Wednesday 7 September 2011

289 The Claws of Axos: Episode One

EPISODE: The Claws of Axos: Episode One
TRANSMITTED: 13 March 1971
WRITER: Bob Baker & Dave Martin
DIRECTOR: Michael Ferguson
SCRIPT EDITOR: Terrance Dicks
PRODUCER: Barry Letts
FORMAT: DVD: Doctor Who - the Claws of Axos
Episode Format: 625 video

Unit has been joined by Horatio Chinn, MP, who is conducting an enquiry into the organisation, and Bill Filer, an American agent pursuing the Master. A spacecraft is sighted entering Earth's atmosphere, which Chinn orders destroyed. The Spacecraft teleports itself out of harm's way and buries itself in a beach close to the Nuton power complex. A local tramp is passing by the ship and investigates, being seized by it and drawn in. Chinn takes charge of the situation, sending Filer away. However he drives to Nuton and investigates, being captured by the ship and imprisoned with the Master. Unit arrives, and joined by Sir George Hardiman and Professor Winser from Nuton they investigate entering the ship and encountering the gold skinned Axons who wish to trade their miracle replicating Axonite for fuel. The Doctor is suspicious that they didn't use the Axonite to make more fuel. Benton & Yates find the rapidly decomposing body of the tramp near the spaceship. Jo, who has entered the ship by herself, is confronted by a tentacled alien emerging from a wall.

Oh look, it's the Master, what a surprise! Now I've got some previous history with Claws of Axos: I never liked the book and was never grabbed by watching it on video and DVD. But watching this first episode there's a lot to like. Both aliens, the gold skinned Axons and tentacled monsters look fab, and there's some great design work inside Axos, the Axon ship, combining studio set and CSO. No my problems with this story mainly spring from the inclusion of the most annoying character in Doctor Who - Horatio Chinn played by Peter Bathurst. Chinn's the sort of annoying and officious character that belongs more in a sitcom than in Doctor Who, I look at him and think "how did you get to such a position of power?" As a throw away character like the tramp, and I'll get onto him in a second, he might have been OK but Chinn's visible right the way through the story. I didn't realise it but I'd seen Peter Bathurst before: he was Governor Hensell in The Power of the Daleks and he's completely different here which proves he could act (he also shows up as the Director General in Barry Letts & Terrance Dicks' Moonbase 3) In fact discovering that Bathurst was Chinn too put me right off Hensell in power for a bit! Then there's the tramp, Pigbin Josh, played but stunt man Derek Ware. Exhibit A in any "Doctor Who does bad Yokel characters" enquiry. Fortunately he's swiftly dispatched, though the initial version of his body decaying was a little longer and more graphic before a white out was used to excise the end of the effect. I'm pretty certain the sequence of the missiles launching is the same footage used ad nauseum in the Invasion.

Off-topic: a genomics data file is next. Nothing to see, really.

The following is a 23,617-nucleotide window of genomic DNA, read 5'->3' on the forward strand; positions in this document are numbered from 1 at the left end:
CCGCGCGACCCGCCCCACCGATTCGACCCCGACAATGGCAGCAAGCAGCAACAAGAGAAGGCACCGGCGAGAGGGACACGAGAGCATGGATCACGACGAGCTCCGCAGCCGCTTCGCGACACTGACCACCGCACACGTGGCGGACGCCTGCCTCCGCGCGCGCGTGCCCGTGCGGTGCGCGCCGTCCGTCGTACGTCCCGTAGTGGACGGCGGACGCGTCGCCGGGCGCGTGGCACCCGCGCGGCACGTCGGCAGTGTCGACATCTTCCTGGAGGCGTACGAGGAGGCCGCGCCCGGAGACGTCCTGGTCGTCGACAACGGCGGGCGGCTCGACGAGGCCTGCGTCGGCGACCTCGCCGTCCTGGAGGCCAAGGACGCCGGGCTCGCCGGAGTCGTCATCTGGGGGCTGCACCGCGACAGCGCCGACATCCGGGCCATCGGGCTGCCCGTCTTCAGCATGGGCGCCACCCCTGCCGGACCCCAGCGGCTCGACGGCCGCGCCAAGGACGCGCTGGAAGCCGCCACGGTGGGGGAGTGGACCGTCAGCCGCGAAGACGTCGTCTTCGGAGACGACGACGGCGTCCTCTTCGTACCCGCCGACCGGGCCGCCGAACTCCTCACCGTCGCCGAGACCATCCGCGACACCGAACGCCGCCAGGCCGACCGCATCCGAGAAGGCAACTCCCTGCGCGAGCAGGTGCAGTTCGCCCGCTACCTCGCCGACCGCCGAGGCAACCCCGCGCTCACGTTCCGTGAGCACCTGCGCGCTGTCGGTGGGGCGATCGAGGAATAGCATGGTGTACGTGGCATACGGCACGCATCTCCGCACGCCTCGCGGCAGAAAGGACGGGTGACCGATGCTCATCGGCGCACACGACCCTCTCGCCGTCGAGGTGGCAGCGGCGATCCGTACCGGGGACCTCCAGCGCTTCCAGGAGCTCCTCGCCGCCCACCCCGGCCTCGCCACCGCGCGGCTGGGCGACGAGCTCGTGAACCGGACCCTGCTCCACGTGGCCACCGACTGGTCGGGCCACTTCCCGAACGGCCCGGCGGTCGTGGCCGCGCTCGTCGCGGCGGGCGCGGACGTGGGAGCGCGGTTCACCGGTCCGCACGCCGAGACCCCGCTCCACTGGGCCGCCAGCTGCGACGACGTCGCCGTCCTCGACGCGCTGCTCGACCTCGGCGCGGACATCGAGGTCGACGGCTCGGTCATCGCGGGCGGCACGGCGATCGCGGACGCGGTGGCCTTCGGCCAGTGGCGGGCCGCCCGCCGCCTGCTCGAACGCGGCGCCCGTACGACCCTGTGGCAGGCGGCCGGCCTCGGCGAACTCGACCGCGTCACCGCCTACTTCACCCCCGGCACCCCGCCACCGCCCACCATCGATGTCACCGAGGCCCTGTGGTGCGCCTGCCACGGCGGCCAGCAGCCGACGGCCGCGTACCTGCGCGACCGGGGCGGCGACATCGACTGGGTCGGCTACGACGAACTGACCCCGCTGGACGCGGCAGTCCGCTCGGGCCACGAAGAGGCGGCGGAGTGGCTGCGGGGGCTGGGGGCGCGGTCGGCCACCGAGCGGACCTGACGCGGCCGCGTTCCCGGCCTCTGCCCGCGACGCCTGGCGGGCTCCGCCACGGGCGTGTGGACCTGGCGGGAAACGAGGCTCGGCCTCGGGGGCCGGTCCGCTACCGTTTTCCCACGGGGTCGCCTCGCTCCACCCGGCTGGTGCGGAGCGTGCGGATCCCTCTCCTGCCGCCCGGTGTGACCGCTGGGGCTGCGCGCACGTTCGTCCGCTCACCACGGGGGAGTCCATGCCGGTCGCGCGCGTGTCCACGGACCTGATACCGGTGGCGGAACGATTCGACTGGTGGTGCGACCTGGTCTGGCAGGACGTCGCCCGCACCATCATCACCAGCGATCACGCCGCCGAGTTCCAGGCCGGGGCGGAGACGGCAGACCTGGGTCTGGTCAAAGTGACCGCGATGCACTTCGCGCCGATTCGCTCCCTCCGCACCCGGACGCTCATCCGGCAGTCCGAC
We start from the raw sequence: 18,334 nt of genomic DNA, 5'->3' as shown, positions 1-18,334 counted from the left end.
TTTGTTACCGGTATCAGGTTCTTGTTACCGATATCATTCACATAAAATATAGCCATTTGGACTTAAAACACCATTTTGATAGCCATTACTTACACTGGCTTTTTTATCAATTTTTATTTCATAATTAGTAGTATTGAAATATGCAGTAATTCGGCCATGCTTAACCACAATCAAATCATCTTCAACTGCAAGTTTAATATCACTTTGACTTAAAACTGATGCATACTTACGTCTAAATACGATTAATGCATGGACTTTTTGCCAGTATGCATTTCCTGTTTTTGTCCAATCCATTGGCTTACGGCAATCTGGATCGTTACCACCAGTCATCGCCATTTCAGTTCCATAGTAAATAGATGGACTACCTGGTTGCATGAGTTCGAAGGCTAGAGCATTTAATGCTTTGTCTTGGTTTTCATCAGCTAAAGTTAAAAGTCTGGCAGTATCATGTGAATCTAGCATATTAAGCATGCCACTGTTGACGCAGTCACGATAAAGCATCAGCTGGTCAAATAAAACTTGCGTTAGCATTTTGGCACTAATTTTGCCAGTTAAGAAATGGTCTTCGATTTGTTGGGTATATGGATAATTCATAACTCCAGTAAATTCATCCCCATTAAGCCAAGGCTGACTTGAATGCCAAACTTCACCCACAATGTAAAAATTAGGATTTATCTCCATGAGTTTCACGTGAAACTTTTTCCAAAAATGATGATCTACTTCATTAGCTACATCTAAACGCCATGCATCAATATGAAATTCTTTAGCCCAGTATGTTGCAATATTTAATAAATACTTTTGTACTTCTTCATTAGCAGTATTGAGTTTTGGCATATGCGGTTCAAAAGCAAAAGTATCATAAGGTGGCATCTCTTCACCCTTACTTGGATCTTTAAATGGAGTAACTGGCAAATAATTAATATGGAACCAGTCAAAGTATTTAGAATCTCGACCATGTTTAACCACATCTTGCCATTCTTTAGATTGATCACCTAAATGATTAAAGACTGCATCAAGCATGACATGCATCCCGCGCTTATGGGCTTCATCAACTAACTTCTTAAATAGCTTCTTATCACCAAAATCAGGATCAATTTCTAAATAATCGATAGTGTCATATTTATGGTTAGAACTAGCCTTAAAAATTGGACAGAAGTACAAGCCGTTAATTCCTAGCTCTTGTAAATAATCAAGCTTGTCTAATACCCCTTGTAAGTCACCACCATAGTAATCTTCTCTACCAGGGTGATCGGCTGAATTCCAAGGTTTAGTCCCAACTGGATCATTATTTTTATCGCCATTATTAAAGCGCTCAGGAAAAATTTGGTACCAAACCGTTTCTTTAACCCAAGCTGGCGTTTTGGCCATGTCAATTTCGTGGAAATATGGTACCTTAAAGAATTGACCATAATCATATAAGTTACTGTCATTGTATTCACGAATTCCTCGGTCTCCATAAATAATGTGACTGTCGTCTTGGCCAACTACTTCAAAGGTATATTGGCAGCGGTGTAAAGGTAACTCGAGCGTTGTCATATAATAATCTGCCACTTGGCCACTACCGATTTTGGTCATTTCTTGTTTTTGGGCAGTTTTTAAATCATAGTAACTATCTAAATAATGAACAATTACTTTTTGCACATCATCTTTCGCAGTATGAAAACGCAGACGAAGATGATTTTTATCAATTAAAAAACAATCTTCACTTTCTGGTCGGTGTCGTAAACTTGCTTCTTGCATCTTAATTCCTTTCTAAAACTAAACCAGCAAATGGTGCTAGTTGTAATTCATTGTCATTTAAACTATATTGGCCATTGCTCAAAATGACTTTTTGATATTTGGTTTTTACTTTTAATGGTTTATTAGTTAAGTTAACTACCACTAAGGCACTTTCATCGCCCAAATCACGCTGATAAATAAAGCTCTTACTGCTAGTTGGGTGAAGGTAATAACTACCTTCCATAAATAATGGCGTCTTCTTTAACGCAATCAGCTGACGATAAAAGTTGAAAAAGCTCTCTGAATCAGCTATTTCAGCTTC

Claws of Axos is the Doctor who writing debut for Bob Baker & Dave Martin, known as the Bristol Boys. They came to script editor Terrance Dick's notice when a script they'd written landed on his desk by accident instead of it's intended recipient. They were commissioned to produce a script at the start of May 1969 and over the next few years it evolved under various titles as "The Gift", "The Friendly Invasion" & "The Vampire from Space", the last of which it was still being called when it was filmed. Indeed there were even title slides for the story under that name produced. Baker & Martin, along with Robert Holmes, would form the backbone of the Doctor Who writing team for the rest of the seventies before their partnership broke up in 1978. Bob Baker would later script the Wallace & Gromit series. Dave Martin died in 2007.

1 comment:

  1. Nice serial with the Master in. I found it took a while to perk up a bit